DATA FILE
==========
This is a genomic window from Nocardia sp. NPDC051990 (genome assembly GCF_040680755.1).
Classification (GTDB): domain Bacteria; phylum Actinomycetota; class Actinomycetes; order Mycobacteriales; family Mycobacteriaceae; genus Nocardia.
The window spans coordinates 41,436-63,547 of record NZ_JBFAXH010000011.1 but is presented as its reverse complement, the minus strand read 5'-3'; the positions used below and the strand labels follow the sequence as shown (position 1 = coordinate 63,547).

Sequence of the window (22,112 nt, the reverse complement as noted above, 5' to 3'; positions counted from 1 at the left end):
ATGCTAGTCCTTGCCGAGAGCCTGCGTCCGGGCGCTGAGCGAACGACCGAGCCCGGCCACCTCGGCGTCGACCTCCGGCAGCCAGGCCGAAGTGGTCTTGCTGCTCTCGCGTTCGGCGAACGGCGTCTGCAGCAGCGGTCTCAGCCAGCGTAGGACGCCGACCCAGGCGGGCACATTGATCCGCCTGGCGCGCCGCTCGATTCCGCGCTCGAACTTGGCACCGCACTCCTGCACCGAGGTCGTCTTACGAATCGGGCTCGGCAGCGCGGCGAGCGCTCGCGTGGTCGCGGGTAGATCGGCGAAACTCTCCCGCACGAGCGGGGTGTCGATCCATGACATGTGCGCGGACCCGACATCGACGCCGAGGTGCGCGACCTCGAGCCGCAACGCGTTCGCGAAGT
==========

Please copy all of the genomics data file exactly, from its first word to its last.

This is a genomic window from Nocardia sp. NPDC051990 (genome assembly GCF_040680755.1).
Classification (GTDB): domain Bacteria; phylum Actinomycetota; class Actinomycetes; order Mycobacteriales; family Mycobacteriaceae; genus Nocardia.
The window spans coordinates 41,436-63,547 of record NZ_JBFAXH010000011.1 but is presented as its reverse complement, the minus strand read 5'-3'; the positions used below and the strand labels follow the sequence as shown (position 1 = coordinate 63,547).

Sequence of the window (22,112 nt, the reverse complement as noted above, 5' to 3'; positions counted from 1 at the left end):
ATGCTAGTCCTTGCCGAGAGCCTGCGTCCGGGCGCTGAGCGAACGACCGAGCCCGGCCACCTCGGCGTCGACCTCCGGCAGCCAGGCCGAAGTGGTCTTGCTGCTCTCGCGTTCGGCGAACGGCGTCTGCAGCAGCGGTCTCAGCCAGCGTAGGACGCCGACCCAGGCGGGCACATTGATCCGCCTGGCGCGCCGCTCGATTCCGCGCTCGAACTTGGCACCGCACTCCTGCACCGAGGTCGTCTTACGAATCGGGCTCGGCAGCGCGGCGAGCGCTCGCGTGGTCGCGGGTAGATCGGCGAAACTCTCCCGCACGAGCGGGGTGTCGATCCATGACATGTGCGCGGACCCGACATCGACGCCGAGGTGCGCGACCTCGAGCCGCAACGCGTTCGCGAAGT